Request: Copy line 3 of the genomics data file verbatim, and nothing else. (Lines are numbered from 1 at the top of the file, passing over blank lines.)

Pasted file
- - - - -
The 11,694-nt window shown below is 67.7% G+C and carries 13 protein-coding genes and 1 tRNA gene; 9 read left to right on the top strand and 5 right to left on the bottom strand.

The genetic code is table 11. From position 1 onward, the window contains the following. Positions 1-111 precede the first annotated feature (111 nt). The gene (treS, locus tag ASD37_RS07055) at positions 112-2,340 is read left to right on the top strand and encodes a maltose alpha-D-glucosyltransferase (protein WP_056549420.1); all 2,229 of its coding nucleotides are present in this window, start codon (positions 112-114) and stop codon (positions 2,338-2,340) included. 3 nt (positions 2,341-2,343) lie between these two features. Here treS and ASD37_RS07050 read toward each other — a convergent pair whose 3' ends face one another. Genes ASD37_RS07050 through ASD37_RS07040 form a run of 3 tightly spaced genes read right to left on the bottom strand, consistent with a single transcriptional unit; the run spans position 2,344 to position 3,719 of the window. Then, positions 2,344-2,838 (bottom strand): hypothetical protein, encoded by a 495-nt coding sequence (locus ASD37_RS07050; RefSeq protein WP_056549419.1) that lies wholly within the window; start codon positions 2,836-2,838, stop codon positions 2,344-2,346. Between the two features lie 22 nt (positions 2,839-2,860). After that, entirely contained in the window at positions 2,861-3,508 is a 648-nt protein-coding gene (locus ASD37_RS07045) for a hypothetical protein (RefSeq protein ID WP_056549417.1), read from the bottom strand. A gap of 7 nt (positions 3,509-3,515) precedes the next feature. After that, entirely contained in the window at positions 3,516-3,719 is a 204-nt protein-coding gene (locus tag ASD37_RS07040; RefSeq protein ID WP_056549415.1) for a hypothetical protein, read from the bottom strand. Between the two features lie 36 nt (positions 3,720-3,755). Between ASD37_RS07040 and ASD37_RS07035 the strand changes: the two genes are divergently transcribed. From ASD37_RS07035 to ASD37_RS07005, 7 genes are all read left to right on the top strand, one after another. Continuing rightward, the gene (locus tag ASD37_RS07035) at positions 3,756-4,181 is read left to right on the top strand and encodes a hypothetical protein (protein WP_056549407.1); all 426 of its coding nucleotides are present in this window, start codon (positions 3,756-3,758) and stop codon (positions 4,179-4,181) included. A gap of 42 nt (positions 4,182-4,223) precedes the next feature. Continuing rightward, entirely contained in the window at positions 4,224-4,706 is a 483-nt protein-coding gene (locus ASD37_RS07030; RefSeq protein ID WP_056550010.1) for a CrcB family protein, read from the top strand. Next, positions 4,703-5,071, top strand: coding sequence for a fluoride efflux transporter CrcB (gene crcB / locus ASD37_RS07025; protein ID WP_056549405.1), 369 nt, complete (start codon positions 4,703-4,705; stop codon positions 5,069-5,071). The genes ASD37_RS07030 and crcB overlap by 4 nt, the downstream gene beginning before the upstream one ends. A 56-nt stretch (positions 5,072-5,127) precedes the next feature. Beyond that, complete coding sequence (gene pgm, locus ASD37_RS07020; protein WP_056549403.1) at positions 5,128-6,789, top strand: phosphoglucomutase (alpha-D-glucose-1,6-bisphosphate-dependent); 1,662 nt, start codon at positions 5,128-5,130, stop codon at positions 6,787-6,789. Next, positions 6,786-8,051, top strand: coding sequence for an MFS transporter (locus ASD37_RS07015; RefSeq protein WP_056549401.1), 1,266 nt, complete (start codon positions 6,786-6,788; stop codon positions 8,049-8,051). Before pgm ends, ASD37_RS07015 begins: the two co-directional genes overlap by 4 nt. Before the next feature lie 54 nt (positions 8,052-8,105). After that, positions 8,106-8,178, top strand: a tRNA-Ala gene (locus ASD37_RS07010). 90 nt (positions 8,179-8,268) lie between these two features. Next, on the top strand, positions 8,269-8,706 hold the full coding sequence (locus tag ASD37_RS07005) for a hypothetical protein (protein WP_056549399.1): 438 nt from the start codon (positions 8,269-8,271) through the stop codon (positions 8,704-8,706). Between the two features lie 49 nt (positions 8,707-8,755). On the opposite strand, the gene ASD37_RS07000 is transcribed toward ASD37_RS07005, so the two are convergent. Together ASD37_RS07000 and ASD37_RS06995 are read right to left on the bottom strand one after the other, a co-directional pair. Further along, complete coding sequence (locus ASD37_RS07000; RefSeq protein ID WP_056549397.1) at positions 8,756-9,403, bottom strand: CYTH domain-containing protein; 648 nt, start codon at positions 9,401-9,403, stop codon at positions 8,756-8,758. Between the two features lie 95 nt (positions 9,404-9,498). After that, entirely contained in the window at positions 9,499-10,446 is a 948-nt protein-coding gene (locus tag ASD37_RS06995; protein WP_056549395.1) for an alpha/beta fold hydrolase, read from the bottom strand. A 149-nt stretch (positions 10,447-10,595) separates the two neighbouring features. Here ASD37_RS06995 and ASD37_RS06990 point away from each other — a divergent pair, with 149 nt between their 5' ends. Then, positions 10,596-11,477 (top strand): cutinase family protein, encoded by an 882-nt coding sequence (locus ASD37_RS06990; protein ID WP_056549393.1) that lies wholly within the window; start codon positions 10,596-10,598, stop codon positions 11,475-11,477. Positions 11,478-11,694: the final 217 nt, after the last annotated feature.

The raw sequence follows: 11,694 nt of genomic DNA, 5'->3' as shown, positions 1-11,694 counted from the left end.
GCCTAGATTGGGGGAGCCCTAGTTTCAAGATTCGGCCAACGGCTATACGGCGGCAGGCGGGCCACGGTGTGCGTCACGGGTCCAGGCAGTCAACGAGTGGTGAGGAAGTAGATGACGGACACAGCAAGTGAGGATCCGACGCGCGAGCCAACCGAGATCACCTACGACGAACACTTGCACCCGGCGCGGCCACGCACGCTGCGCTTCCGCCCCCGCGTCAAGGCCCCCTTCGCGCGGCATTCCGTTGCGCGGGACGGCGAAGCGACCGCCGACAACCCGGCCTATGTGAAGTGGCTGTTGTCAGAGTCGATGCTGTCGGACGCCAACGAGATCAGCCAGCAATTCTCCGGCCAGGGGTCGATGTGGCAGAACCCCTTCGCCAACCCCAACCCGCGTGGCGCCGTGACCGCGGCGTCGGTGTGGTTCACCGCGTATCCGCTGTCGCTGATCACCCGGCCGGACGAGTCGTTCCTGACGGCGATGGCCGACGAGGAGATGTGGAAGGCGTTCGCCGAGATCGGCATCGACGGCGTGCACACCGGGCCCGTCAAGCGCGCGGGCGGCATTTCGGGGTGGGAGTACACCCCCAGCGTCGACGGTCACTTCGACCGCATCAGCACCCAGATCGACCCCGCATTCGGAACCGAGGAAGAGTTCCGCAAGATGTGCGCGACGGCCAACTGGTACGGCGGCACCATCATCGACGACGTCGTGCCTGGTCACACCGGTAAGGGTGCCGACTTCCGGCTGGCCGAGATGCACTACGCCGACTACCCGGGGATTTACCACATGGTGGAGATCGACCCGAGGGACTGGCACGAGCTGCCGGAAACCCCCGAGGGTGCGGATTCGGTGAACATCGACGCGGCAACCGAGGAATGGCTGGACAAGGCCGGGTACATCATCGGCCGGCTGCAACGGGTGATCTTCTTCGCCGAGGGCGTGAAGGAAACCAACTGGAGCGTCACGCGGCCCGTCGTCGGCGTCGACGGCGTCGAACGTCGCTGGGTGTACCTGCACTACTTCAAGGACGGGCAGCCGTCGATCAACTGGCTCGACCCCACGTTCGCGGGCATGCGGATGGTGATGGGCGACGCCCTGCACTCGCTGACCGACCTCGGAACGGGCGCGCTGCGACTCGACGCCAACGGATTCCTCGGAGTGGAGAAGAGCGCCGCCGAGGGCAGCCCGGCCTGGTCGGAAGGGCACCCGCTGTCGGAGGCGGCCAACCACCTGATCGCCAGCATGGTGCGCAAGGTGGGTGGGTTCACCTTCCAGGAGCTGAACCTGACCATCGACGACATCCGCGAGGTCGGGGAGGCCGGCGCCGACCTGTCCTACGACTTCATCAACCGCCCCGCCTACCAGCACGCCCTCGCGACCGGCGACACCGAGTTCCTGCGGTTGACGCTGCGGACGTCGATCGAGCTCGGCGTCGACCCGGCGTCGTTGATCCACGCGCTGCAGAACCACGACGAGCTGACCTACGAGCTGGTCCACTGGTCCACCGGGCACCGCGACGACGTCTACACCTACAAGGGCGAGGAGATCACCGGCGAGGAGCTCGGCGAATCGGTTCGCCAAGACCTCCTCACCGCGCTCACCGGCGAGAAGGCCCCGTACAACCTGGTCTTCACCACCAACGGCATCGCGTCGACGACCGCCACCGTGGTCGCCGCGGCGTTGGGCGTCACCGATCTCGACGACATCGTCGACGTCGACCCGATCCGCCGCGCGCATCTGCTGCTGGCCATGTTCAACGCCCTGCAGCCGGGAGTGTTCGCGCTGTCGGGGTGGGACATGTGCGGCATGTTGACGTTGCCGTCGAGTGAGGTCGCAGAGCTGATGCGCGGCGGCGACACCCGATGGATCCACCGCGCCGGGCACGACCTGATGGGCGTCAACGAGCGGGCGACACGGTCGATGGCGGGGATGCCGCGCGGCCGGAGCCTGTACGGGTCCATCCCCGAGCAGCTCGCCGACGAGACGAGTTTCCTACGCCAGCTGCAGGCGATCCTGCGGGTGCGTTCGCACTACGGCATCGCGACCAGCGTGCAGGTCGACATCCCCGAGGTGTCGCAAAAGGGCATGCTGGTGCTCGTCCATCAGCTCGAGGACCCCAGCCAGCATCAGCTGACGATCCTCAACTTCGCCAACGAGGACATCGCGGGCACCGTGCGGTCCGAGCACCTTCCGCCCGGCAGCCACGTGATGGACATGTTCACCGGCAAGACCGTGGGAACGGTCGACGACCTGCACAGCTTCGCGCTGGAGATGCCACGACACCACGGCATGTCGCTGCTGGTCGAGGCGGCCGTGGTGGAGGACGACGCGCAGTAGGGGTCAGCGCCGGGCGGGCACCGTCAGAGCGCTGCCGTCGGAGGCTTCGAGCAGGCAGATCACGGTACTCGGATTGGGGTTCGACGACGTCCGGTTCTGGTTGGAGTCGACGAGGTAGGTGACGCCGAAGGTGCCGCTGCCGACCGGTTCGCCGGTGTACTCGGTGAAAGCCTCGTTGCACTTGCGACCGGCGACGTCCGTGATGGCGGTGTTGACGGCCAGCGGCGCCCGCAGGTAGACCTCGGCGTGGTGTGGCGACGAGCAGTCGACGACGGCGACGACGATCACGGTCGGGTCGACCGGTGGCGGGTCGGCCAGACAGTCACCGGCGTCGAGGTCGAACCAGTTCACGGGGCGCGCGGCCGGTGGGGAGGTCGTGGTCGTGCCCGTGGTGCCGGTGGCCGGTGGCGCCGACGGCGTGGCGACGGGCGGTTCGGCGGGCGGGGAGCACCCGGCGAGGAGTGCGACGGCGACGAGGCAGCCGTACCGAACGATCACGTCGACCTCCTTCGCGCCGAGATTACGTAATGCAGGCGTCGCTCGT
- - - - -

The raw sequence follows: 11,694 nt of genomic DNA, 5'->3' as shown, positions 1-11,694 counted from the left end.